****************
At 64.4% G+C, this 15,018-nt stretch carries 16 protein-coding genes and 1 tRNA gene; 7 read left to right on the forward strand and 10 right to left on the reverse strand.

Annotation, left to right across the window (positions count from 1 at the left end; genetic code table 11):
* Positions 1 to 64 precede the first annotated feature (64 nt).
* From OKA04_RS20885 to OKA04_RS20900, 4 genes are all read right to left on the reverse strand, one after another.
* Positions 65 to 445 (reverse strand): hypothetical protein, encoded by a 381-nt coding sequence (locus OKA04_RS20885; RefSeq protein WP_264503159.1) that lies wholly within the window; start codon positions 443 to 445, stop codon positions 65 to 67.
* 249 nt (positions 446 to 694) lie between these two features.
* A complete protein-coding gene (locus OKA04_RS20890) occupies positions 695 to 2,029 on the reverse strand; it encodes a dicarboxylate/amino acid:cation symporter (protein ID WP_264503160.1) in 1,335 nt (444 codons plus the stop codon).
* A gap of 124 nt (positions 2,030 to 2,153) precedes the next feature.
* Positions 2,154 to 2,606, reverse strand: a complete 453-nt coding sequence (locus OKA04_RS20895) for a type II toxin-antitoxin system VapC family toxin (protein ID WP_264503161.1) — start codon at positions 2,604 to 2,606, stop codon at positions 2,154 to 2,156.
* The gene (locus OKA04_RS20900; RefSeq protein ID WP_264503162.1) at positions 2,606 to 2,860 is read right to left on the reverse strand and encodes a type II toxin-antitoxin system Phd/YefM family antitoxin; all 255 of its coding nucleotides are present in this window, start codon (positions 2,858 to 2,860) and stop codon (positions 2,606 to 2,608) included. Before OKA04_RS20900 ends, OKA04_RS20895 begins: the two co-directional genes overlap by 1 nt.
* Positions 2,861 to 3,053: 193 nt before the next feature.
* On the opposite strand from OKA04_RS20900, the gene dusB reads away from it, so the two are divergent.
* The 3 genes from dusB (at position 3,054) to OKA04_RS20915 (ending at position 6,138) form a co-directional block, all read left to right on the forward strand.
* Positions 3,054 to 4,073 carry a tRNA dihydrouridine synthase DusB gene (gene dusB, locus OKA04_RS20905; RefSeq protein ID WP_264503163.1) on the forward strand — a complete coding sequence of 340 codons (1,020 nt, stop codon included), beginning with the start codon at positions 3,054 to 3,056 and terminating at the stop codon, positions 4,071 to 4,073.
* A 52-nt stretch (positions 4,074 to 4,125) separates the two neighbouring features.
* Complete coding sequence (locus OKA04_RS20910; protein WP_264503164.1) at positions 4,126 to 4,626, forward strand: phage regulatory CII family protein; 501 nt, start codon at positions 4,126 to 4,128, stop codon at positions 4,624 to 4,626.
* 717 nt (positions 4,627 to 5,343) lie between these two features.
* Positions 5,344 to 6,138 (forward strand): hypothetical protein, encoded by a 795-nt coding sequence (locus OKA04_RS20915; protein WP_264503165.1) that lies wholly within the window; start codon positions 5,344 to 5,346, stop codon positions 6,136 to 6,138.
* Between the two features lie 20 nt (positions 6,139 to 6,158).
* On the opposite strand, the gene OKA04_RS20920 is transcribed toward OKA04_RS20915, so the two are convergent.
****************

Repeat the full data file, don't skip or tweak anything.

At 64.4% G+C, this 15,018-nt stretch carries 16 protein-coding genes and 1 tRNA gene; 7 read left to right on the forward strand and 10 right to left on the reverse strand.

Annotation, left to right across the window (positions count from 1 at the left end; genetic code table 11):
* Positions 1 to 64 precede the first annotated feature (64 nt).
* From OKA04_RS20885 to OKA04_RS20900, 4 genes are all read right to left on the reverse strand, one after another.
* Positions 65 to 445 (reverse strand): hypothetical protein, encoded by a 381-nt coding sequence (locus OKA04_RS20885; RefSeq protein WP_264503159.1) that lies wholly within the window; start codon positions 443 to 445, stop codon positions 65 to 67.
* 249 nt (positions 446 to 694) lie between these two features.
* A complete protein-coding gene (locus OKA04_RS20890) occupies positions 695 to 2,029 on the reverse strand; it encodes a dicarboxylate/amino acid:cation symporter (protein ID WP_264503160.1) in 1,335 nt (444 codons plus the stop codon).
* A gap of 124 nt (positions 2,030 to 2,153) precedes the next feature.
* Positions 2,154 to 2,606, reverse strand: a complete 453-nt coding sequence (locus OKA04_RS20895) for a type II toxin-antitoxin system VapC family toxin (protein ID WP_264503161.1) — start codon at positions 2,604 to 2,606, stop codon at positions 2,154 to 2,156.
* The gene (locus OKA04_RS20900; RefSeq protein ID WP_264503162.1) at positions 2,606 to 2,860 is read right to left on the reverse strand and encodes a type II toxin-antitoxin system Phd/YefM family antitoxin; all 255 of its coding nucleotides are present in this window, start codon (positions 2,858 to 2,860) and stop codon (positions 2,606 to 2,608) included. Before OKA04_RS20900 ends, OKA04_RS20895 begins: the two co-directional genes overlap by 1 nt.
* Positions 2,861 to 3,053: 193 nt before the next feature.
* On the opposite strand from OKA04_RS20900, the gene dusB reads away from it, so the two are divergent.
* The 3 genes from dusB (at position 3,054) to OKA04_RS20915 (ending at position 6,138) form a co-directional block, all read left to right on the forward strand.
* Positions 3,054 to 4,073 carry a tRNA dihydrouridine synthase DusB gene (gene dusB, locus OKA04_RS20905; RefSeq protein ID WP_264503163.1) on the forward strand — a complete coding sequence of 340 codons (1,020 nt, stop codon included), beginning with the start codon at positions 3,054 to 3,056 and terminating at the stop codon, positions 4,071 to 4,073.
* A 52-nt stretch (positions 4,074 to 4,125) separates the two neighbouring features.
* Complete coding sequence (locus OKA04_RS20910; protein WP_264503164.1) at positions 4,126 to 4,626, forward strand: phage regulatory CII family protein; 501 nt, start codon at positions 4,126 to 4,128, stop codon at positions 4,624 to 4,626.
* 717 nt (positions 4,627 to 5,343) lie between these two features.
* Positions 5,344 to 6,138 (forward strand): hypothetical protein, encoded by a 795-nt coding sequence (locus OKA04_RS20915; protein WP_264503165.1) that lies wholly within the window; start codon positions 5,344 to 5,346, stop codon positions 6,136 to 6,138.
* Between the two features lie 20 nt (positions 6,139 to 6,158).
* On the opposite strand, the gene OKA04_RS20920 is transcribed toward OKA04_RS20915, so the two are convergent.